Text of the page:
From just this single order you can begin to piece together what life was like. Other orders from the 1st Minnesota give further hints about what the regiment was doing, usually through orders to stop doing certain things. One amusing example is the following punishment for “causing a nuisance” (defecating) in camp.

“Any nuisance found committed within the limits of the Park, will have to be cleared up by the police parties and any person found committing a nuisance will be confined under guard for one week and made to walk before a sentinel four hours daily with a placard of “Nasty” on his back.”

There are many more tantalizing details to be found in the 1st Minnesota’s orders book and it’s a valuable starting point to get the official requirements of how a camp should be run.

Letters and Diaries

While general orders give you an overview of what camp life was supposed to be, letters and diaries give you a clearer picture of what actually occurred in camps, which depending on the regiment could be very strict and orderly or barely controlled chaos.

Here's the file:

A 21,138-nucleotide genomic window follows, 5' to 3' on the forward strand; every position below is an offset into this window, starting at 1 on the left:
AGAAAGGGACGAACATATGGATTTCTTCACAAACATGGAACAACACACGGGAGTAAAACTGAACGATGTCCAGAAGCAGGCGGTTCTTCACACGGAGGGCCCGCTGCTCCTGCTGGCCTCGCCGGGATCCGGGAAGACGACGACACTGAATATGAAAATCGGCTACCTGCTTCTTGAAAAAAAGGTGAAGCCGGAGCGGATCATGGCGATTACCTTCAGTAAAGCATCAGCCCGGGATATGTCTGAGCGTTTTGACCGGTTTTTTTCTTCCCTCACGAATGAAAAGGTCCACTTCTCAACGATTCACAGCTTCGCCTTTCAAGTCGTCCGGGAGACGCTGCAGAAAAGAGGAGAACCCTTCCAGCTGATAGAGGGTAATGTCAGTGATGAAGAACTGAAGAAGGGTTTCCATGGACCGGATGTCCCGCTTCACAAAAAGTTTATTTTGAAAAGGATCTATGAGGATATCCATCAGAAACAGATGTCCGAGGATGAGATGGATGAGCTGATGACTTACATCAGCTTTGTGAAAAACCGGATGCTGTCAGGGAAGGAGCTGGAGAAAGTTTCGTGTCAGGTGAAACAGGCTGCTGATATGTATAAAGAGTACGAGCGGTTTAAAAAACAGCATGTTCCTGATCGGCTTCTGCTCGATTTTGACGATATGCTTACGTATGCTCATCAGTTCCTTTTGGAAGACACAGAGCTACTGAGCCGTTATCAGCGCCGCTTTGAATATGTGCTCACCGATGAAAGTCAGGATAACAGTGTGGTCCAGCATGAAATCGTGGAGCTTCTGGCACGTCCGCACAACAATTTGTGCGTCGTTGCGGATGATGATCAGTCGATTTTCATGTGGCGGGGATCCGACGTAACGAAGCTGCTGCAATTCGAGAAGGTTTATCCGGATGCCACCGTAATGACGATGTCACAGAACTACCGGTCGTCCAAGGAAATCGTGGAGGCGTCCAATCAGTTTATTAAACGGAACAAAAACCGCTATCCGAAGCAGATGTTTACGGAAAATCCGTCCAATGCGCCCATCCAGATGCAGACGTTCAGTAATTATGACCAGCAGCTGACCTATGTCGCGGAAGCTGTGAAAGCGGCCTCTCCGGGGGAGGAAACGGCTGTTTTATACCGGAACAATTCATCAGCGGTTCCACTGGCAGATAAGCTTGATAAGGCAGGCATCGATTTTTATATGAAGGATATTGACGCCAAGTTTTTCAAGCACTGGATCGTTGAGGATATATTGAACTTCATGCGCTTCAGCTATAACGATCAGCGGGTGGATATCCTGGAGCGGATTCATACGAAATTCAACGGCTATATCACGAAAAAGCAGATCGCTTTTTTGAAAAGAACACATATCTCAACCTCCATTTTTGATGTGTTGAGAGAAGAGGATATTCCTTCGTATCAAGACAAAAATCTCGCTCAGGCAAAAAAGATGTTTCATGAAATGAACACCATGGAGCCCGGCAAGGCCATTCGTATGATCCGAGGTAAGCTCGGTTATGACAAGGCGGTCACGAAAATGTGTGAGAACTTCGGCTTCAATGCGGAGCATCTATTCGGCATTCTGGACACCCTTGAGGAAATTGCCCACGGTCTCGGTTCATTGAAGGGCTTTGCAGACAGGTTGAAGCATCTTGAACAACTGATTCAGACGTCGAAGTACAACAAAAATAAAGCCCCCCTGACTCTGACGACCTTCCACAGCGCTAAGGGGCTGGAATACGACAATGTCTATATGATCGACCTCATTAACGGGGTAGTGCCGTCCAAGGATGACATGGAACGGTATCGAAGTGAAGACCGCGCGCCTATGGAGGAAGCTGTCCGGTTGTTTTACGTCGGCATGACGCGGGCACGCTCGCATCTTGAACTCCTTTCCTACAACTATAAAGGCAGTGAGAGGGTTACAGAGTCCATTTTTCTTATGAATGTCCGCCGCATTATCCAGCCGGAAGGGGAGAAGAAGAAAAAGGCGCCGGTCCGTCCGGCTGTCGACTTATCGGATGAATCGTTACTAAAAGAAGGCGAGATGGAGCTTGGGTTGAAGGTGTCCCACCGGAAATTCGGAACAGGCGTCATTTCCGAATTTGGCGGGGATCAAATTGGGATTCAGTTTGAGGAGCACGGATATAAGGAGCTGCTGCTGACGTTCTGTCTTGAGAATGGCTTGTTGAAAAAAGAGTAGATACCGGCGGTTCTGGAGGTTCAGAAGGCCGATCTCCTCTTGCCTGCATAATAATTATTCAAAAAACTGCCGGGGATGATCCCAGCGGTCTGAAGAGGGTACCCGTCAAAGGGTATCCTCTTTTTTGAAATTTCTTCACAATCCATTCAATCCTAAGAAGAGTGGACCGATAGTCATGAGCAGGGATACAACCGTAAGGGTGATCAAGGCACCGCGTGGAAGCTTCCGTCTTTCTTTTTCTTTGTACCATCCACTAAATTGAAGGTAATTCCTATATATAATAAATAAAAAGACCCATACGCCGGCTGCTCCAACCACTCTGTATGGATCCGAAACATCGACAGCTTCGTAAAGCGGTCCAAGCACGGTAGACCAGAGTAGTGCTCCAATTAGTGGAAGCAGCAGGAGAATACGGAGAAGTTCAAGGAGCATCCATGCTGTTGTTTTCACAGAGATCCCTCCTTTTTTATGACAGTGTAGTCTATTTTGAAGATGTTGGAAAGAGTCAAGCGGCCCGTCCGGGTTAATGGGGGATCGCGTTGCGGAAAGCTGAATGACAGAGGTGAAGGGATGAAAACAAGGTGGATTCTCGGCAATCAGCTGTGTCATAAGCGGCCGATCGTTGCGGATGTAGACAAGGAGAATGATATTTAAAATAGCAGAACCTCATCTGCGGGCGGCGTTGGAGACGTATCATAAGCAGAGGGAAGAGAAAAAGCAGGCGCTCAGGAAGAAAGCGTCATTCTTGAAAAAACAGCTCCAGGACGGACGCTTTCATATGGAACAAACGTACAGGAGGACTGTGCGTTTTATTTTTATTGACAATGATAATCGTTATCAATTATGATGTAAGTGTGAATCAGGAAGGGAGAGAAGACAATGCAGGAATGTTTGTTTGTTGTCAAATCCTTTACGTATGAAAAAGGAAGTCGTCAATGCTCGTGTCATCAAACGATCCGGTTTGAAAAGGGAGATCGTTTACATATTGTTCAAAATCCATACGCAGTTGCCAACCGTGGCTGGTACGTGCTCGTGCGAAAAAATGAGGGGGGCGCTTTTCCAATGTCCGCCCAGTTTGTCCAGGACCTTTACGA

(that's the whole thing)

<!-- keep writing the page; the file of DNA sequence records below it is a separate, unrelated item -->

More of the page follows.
One popular subject in letters home was what kind of food the soldiers were eating in camp. This included rations, the special treats they purchased for hefty prices from sutlers, as well as whatever they foraged from the wild (or nearby farms in some cases).

Basic rations included food such as beef, pork, bacon, hard bread, beans and coffee. Sutlers, who were salesmen who traveled with the regiments, offered a selection of food that was hard to otherwise find, like fresh fruit and pies. Their pricing was almost always exorbitantly high, and many soldiers saw most of their paycheck going directly to pay off their sutler bills. 

Soldiers foraged often for berries and other crops, but set their sights on more unusual food as well. Writing to his father, Charles Bradley of the 32nd New York Infantry informed him, “I am well & hearty. We have lots of oysters. The shores are lined with their beds. You fellows can content yourselves with eating them out of cans but we have them out of the shells.” Oysters proved to be a particularly popular delicacy for soldiers stationed along the coastlines, with many harvesting them during their free time, or buying them from sutlers.

Finally, many soldiers relied on care packages sent to them from their friends and family at home. These packages, frequently mailed through Adam’s Express, were full of food, clothes and other goods and frequently shared amongst the soldiers. Charles Bradley gave his brother a list of some of the items he wanted in an October 1861 letter.